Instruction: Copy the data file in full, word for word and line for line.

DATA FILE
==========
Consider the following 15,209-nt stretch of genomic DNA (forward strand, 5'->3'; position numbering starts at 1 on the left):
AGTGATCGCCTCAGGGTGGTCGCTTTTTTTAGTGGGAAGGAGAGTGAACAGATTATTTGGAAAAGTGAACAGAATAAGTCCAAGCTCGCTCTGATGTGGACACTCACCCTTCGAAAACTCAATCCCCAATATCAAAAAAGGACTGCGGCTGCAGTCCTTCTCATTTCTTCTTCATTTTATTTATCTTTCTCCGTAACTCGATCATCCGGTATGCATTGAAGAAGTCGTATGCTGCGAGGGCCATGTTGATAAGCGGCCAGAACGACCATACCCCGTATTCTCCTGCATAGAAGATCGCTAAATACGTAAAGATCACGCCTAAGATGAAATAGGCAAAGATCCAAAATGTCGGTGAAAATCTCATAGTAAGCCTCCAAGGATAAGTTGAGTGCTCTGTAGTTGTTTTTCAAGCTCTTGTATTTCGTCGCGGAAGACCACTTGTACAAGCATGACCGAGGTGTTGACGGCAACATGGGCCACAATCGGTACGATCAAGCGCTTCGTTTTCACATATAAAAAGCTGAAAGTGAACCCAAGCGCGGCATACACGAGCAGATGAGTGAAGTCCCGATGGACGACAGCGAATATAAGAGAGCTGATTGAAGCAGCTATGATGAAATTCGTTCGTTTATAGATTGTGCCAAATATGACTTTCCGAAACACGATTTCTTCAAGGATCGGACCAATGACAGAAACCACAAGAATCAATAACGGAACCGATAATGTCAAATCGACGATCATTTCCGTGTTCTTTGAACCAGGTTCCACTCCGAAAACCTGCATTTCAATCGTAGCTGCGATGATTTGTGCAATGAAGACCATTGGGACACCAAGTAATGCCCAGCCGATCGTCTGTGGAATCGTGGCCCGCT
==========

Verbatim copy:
Consider the following 15,209-nt stretch of genomic DNA (forward strand, 5'->3'; position numbering starts at 1 on the left):
AGTGATCGCCTCAGGGTGGTCGCTTTTTTTAGTGGGAAGGAGAGTGAACAGATTATTTGGAAAAGTGAACAGAATAAGTCCAAGCTCGCTCTGATGTGGACACTCACCCTTCGAAAACTCAATCCCCAATATCAAAAAAGGACTGCGGCTGCAGTCCTTCTCATTTCTTCTTCATTTTATTTATCTTTCTCCGTAACTCGATCATCCGGTATGCATTGAAGAAGTCGTATGCTGCGAGGGCCATGTTGATAAGCGGCCAGAACGACCATACCCCGTATTCTCCTGCATAGAAGATCGCTAAATACGTAAAGATCACGCCTAAGATGAAATAGGCAAAGATCCAAAATGTCGGTGAAAATCTCATAGTAAGCCTCCAAGGATAAGTTGAGTGCTCTGTAGTTGTTTTTCAAGCTCTTGTATTTCGTCGCGGAAGACCACTTGTACAAGCATGACCGAGGTGTTGACGGCAACATGGGCCACAATCGGTACGATCAAGCGCTTCGTTTTCACATATAAAAAGCTGAAAGTGAACCCAAGCGCGGCATACACGAGCAGATGAGTGAAGTCCCGATGGACGACAGCGAATATAAGAGAGCTGATTGAAGCAGCTATGATGAAATTCGTTCGTTTATAGATTGTGCCAAATATGACTTTCCGAAACACGATTTCTTCAAGGATCGGACCAATGACAGAAACCACAAGAATCAATAACGGAACCGATAATGTCAAATCGACGATCATTTCCGTGTTCTTTGAACCAGGTTCCACTCCGAAAACCTGCATTTCAATCGTAGCTGCGATGATTTGTGCAATGAAGACCATTGGGACACCAAGTAATGCCCAGCCGATCGTCTGTGGAATCGTGGCCCGCT